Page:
Shaquille O’Neal

Shaquille O’Neal’s 7’1″ frame has been a feature of the sport of basketball for nearly twenty years now, and ‘The Man of Steel’ continues to compete at the very highest level. More than his intimidating size though, O’Neal’s speed and skill as well as power have wowed crowds worldwide. From an infamous ‘drop-step’ attack to his defense position guarding the post, O’Neal is an instantly recognizable individual and unquestionably one of the greats of the game, with career averages of 25.9 points, 11.8 rebounds and 2.4 blocks per game.

Early Life

Shaquille Rashaun O’Neal was born in March 1972 in New Jersey. O’Neal was brought up by his stepfather as his biological father, Michael, was a drug addict who relinquished all rights to him. O’Neal’s mother was a Baptist and his stepfather a Muslim who worked as a soldier and was stationed in West Germany during O’Neal’s childhood. Young Shaquille led the basketball team at his American school in Germany. When he enrolled at Louisiana State University (LSU), O’Neal was soon spotted by the basketball team’s coach, and soon after that, it became clear that he should leave LSU to go pro and pursue a career with the NBA.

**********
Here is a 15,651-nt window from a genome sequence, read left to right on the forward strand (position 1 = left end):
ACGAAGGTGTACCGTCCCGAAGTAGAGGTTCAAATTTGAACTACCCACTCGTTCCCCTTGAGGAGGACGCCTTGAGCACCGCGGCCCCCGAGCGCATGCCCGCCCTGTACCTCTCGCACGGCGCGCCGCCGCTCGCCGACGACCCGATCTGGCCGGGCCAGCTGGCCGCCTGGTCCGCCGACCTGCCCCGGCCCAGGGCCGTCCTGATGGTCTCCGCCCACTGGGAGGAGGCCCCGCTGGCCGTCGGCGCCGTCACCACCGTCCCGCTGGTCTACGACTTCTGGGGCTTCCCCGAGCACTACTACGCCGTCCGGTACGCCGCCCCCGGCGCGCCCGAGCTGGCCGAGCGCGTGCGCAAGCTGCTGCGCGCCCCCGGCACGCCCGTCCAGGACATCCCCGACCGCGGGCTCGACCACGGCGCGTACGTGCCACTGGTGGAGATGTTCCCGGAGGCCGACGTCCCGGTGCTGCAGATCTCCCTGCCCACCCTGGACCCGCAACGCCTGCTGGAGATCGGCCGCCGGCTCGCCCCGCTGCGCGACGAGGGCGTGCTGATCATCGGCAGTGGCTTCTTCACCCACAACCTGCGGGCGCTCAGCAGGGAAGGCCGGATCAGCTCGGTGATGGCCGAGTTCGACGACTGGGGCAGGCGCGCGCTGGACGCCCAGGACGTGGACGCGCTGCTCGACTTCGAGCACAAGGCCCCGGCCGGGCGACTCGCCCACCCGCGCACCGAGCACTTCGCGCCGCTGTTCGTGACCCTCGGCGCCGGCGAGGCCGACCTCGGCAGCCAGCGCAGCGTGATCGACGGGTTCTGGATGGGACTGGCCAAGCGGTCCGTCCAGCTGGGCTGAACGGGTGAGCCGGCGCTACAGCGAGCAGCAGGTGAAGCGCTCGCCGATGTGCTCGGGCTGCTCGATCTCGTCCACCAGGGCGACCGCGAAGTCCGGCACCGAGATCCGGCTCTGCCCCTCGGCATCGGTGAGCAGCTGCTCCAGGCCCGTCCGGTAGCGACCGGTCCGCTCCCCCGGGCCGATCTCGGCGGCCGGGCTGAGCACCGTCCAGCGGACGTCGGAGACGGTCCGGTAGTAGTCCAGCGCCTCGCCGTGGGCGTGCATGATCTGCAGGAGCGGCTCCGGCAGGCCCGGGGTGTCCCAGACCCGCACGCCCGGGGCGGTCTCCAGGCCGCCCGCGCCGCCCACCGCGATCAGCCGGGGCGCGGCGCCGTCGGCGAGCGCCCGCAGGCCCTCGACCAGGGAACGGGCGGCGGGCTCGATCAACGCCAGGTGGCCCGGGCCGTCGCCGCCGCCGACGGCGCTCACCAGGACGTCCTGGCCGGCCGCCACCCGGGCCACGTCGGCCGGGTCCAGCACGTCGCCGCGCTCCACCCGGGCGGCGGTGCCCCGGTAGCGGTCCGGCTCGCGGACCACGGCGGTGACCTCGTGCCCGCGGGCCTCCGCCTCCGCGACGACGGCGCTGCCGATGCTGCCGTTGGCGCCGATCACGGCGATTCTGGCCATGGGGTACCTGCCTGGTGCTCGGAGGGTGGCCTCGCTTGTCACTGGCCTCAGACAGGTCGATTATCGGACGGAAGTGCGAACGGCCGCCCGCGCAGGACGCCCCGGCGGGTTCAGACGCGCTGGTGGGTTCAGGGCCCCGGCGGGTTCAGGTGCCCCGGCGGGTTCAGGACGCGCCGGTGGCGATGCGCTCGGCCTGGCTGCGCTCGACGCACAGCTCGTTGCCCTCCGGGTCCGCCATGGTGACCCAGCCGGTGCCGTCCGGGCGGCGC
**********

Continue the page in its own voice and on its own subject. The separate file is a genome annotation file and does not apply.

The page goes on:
The Career

After training under basketball legend Magic Johnson, O’Neal signed with Orlando Magic in 1992. His first season was impressive, with ominous signs of what was to come when O’Neal twice broke the hoop and support with the force of his slam-dunk. The next season was even better, as the Magic made the playoffs for the first time in history, and O’Neal held the NBA’s field-goal percentage record for the season. He also recorded his first triple-double that year.

The third season was more difficult, with O’Neal’s star on the wane. He spent much of the fourth season off-court due to injury, and when his contract expired that year he decided to move on, joining the Los Angeles Lakers in 1996. Despite initial difficulties with injury and settling in, he and Kobe Bryant led the franchise to victory in the NBA finals for three consecutive years from 2000 until 2002. O’Neal was named Most Valued Player (MVP) of the finals all three times. He also won MVP of the Season for the 1999-2000 campaign.

After some squabbling with Bryant and the management over contract issues, O’Neal decided to leave the Lakers in 2004, when he was traded to Miami Heat in exchange for three other players – a testament to his stature. That season, he immediately took them to victory in the Eastern Conference Finals and a Game 7 against the Detroit Pistols in the finals. In 2005, he signed a five-year contract for $100 million dollars